For example: This means that a family of 3 making up to $27,000 a year can qualify for healthcare under Medicaid.  In many states without Medicaid expansion adults without a disability or dependent children are not eligible at all regardless of income. In states like Mississippi that have not adopted Medicaid expansion, families with children are only eligible if their household income doesn’t exceed 22 percent of the FPL — or $4,000 a year for a family of three.

Since it’s creation in 1965, Medicaid has provided millions of Americans, including those who are LGBTQ, with vital access to affordable healthcare, including HIV medication and cancer treatments. Yet, Senate Republicans are discussing how to phase out the crucial program.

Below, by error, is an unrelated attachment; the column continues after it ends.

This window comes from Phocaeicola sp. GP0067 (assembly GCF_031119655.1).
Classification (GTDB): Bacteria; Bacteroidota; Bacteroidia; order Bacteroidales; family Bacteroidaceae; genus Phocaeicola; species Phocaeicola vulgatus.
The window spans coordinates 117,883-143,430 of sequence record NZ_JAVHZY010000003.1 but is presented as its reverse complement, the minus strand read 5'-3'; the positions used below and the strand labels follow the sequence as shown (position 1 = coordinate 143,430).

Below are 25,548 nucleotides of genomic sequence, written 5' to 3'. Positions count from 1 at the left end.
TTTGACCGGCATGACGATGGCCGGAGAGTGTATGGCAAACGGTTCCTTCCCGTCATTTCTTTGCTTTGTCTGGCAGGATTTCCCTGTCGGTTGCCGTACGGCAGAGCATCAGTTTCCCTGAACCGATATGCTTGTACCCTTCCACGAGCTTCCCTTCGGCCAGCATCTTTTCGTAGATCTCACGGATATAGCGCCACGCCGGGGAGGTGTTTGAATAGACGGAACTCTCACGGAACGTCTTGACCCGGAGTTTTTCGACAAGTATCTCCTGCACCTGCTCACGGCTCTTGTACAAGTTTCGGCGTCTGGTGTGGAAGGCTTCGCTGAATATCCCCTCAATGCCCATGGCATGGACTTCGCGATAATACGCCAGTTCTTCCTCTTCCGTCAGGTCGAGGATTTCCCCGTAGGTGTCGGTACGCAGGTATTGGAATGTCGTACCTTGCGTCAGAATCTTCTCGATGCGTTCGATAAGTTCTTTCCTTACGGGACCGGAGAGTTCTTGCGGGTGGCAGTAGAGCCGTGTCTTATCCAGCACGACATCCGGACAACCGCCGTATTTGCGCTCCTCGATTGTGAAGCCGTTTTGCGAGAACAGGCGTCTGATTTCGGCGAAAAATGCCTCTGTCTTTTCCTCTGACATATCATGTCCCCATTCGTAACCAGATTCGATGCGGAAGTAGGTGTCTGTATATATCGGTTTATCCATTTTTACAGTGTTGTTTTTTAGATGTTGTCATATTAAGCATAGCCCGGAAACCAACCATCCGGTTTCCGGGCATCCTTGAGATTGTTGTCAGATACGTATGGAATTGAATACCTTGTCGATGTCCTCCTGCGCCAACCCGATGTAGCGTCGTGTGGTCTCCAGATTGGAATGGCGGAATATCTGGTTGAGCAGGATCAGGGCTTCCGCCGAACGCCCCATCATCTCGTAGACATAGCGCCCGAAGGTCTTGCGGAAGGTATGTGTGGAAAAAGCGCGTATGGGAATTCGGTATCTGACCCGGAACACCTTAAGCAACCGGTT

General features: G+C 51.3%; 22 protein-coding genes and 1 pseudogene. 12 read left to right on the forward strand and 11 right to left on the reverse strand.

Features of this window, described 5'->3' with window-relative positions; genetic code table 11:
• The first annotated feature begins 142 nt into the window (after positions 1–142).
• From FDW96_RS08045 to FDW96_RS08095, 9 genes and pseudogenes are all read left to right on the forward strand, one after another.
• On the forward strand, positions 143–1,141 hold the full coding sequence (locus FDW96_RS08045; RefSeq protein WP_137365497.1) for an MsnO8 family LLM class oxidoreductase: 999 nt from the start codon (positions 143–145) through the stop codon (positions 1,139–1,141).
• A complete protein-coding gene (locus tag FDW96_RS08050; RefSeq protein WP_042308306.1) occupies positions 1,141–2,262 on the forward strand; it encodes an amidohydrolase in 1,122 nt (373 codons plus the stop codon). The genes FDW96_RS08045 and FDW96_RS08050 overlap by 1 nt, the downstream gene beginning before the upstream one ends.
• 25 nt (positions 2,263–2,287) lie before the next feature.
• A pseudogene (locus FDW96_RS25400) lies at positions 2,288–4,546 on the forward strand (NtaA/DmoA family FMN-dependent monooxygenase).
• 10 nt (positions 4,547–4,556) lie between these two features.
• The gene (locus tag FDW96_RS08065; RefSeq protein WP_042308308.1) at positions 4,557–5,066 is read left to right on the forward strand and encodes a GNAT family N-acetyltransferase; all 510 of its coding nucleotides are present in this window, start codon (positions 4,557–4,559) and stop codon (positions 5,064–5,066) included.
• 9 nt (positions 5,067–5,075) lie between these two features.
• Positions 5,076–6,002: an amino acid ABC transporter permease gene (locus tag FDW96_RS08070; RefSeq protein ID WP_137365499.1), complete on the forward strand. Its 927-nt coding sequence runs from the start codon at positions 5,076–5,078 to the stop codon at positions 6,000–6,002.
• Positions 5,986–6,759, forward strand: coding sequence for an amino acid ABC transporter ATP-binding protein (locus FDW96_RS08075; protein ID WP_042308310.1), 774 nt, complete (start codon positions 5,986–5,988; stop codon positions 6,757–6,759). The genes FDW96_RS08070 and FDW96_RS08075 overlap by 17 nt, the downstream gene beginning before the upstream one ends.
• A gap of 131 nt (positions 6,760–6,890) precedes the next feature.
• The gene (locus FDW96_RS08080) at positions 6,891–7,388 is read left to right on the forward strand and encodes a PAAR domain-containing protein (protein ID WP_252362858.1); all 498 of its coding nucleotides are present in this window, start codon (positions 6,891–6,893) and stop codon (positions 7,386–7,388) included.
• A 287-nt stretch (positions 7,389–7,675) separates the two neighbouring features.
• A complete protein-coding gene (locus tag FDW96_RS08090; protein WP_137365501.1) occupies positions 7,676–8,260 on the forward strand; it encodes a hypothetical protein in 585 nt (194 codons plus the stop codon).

Ending Medicaid will not only cause millions to lose access to vital healthcare services, it would also mark the first time ever that the U.S. government rescinded a benefit that is saving millions of lives.

Pre-existing conditions & high risk pools:

Before the ACA was implemented, insurance companies could legally charge higher rates or deny coverage outright to people with pre-existing conditions, including cancer, HIV, asthma, diabetes — even victims of sexual assault. Today, insurance companies can no longer raise rates or deny coverage for people with these types of conditions.